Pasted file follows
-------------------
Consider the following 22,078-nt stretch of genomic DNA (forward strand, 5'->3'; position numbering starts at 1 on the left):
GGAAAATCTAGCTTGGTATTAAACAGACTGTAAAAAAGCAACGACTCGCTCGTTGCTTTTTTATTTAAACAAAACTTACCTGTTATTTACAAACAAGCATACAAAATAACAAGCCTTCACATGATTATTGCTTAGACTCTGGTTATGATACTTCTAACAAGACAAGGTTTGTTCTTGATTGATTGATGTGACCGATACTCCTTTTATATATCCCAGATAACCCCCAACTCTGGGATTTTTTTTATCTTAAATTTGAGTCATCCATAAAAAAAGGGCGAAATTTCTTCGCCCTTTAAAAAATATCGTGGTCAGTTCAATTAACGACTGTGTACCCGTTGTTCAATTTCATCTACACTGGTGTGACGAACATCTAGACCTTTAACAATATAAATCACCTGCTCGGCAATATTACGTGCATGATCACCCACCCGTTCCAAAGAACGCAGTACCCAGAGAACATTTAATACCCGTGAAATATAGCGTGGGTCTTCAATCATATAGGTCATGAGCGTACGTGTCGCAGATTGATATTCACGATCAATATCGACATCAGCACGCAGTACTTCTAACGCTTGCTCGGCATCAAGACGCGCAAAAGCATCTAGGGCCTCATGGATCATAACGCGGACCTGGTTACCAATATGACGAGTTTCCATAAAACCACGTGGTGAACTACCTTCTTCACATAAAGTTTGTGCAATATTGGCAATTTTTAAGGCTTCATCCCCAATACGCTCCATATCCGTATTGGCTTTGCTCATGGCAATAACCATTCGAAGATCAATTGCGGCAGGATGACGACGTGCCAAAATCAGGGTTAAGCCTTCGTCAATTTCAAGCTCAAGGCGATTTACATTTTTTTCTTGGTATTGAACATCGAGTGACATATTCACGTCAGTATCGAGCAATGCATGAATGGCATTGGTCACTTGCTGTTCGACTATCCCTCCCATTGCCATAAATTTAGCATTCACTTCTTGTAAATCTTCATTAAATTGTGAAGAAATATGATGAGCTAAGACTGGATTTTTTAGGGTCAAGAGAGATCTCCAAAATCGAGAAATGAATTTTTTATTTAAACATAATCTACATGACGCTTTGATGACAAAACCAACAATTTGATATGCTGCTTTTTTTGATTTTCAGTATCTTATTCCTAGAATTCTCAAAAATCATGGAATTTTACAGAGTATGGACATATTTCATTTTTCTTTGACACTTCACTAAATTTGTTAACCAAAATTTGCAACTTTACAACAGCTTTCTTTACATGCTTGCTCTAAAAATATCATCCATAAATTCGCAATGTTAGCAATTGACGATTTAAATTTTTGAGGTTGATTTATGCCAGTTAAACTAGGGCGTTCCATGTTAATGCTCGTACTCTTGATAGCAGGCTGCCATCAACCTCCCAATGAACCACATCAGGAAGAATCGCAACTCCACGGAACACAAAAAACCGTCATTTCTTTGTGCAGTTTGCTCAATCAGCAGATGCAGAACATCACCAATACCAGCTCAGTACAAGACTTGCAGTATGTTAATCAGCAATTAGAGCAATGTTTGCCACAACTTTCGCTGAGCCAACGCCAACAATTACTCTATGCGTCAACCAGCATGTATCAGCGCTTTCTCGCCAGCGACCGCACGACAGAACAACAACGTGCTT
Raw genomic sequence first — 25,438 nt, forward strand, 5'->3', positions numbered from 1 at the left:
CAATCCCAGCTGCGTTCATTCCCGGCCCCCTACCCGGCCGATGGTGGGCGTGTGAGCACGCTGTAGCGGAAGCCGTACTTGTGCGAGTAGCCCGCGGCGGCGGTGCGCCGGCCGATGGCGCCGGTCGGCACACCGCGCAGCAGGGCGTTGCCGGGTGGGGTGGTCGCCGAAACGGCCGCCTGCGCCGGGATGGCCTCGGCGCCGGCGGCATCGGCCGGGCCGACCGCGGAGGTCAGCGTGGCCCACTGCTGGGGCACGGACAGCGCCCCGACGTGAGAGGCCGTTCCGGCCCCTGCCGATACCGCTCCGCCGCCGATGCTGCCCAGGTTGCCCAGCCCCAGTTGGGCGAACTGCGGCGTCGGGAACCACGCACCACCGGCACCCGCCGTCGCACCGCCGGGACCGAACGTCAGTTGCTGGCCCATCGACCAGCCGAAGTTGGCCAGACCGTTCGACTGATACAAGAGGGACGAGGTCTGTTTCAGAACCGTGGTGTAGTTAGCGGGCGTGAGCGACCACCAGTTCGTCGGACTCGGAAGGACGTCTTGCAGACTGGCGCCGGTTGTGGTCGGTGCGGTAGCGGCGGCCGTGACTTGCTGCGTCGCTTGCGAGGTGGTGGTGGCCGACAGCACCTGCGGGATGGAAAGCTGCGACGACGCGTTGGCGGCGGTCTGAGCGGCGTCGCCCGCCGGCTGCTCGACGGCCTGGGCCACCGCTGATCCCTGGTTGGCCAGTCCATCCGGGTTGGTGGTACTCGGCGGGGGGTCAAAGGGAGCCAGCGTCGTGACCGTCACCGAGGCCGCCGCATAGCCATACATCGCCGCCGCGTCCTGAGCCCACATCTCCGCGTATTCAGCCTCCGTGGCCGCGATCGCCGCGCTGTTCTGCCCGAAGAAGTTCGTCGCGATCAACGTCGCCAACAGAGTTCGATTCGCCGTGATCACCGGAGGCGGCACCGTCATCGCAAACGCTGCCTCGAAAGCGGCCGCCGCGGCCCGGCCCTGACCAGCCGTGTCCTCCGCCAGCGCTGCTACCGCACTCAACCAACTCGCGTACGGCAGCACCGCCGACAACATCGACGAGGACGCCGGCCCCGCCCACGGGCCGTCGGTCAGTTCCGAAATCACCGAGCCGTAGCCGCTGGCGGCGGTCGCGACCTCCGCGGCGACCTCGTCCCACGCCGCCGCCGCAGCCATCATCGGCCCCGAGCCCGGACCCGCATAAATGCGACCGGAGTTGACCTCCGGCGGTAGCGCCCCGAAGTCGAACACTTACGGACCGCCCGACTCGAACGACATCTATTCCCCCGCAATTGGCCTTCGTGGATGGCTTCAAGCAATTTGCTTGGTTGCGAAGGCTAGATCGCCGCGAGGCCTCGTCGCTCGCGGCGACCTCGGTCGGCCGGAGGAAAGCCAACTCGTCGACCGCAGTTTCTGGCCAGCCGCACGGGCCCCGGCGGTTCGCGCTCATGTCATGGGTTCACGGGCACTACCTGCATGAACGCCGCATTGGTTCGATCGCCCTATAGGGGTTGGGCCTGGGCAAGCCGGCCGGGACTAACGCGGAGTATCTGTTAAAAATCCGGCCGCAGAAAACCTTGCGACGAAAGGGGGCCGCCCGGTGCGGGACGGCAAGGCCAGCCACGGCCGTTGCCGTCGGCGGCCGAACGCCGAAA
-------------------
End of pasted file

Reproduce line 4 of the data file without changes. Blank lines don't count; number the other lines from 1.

CAATCCCAGCTGCGTTCATTCCCGGCCCCCTACCCGGCCGATGGTGGGCGTGTGAGCACGCTGTAGCGGAAGCCGTACTTGTGCGAGTAGCCCGCGGCGGCGGTGCGCCGGCCGATGGCGCCGGTCGGCACACCGCGCAGCAGGGCGTTGCCGGGTGGGGTGGTCGCCGAAACGGCCGCCTGCGCCGGGATGGCCTCGGCGCCGGCGGCATCGGCCGGGCCGACCGCGGAGGTCAGCGTGGCCCACTGCTGGGGCACGGACAGCGCCCCGACGTGAGAGGCCGTTCCGGCCCCTGCCGATACCGCTCCGCCGCCGATGCTGCCCAGGTTGCCCAGCCCCAGTTGGGCGAACTGCGGCGTCGGGAACCACGCACCACCGGCACCCGCCGTCGCACCGCCGGGACCGAACGTCAGTTGCTGGCCCATCGACCAGCCGAAGTTGGCCAGACCGTTCGACTGATACAAGAGGGACGAGGTCTGTTTCAGAACCGTGGTGTAGTTAGCGGGCGTGAGCGACCACCAGTTCGTCGGACTCGGAAGGACGTCTTGCAGACTGGCGCCGGTTGTGGTCGGTGCGGTAGCGGCGGCCGTGACTTGCTGCGTCGCTTGCGAGGTGGTGGTGGCCGACAGCACCTGCGGGATGGAAAGCTGCGACGACGCGTTGGCGGCGGTCTGAGCGGCGTCGCCCGCCGGCTGCTCGACGGCCTGGGCCACCGCTGATCCCTGGTTGGCCAGTCCATCCGGGTTGGTGGTACTCGGCGGGGGGTCAAAGGGAGCCAGCGTCGTGACCGTCACCGAGGCCGCCGCATAGCCATACATCGCCGCCGCGTCCTGAGCCCACATCTCCGCGTATTCAGCCTCCGTGGCCGCGATCGCCGCGCTGTTCTGCCCGAAGAAGTTCGTCGCGATCAACGTCGCCAACAGAGTTCGATTCGCCGTGATCACCGGAGGCGGCACCGTCATCGCAAACGCTGCCTCGAAAGCGGCCGCCGCGGCCCGGCCCTGACCAGCCGTGTCCTCCGCCAGCGCTGCTACCGCACTCAACCAACTCGCGTACGGCAGCACCGCCGACAACATCGACGAGGACGCCGGCCCCGCCCACGGGCCGTCGGTCAGTTCCGAAATCACCGAGCCGTAGCCGCTGGCGGCGGTCGCGACCTCCGCGGCGACCTCGTCCCACGCCGCCGCCGCAGCCATCATCGGCCCCGAGCCCGGACCCGCATAAATGCGACCGGAGTTGACCTCCGGCGGTAGCGCCCCGAAGTCGAACACTTACGGACCGCCCGACTCGAACGACATCTATTCCCCCGCAATTGGCCTTCGTGGATGGCTTCAAGCAATTTGCTTGGTTGCGAAGGCTAGATCGCCGCGAGGCCTCGTCGCTCGCGGCGACCTCGGTCGGCCGGAGGAAAGCCAACTCGTCGACCGCAGTTTCTGGCCAGCCGCACGGGCCCCGGCGGTTCGCGCTCATGTCATGGGTTCACGGGCACTACCTGCATGAACGCCGCATTGGTTCGATCGCCCTATAGGGGTTGGGCCTGGGCAAGCCGGCCGGGACTAACGCGGAGTATCTGTTAAAAATCCGGCCGCAGAAAACCTTGCGACGAAAGGGGGCCGCCCGGTGCGGGACGGCAAGGCCAGCCACGGCCGTTGCCGTCGGCGGCCGAACGCCGAAA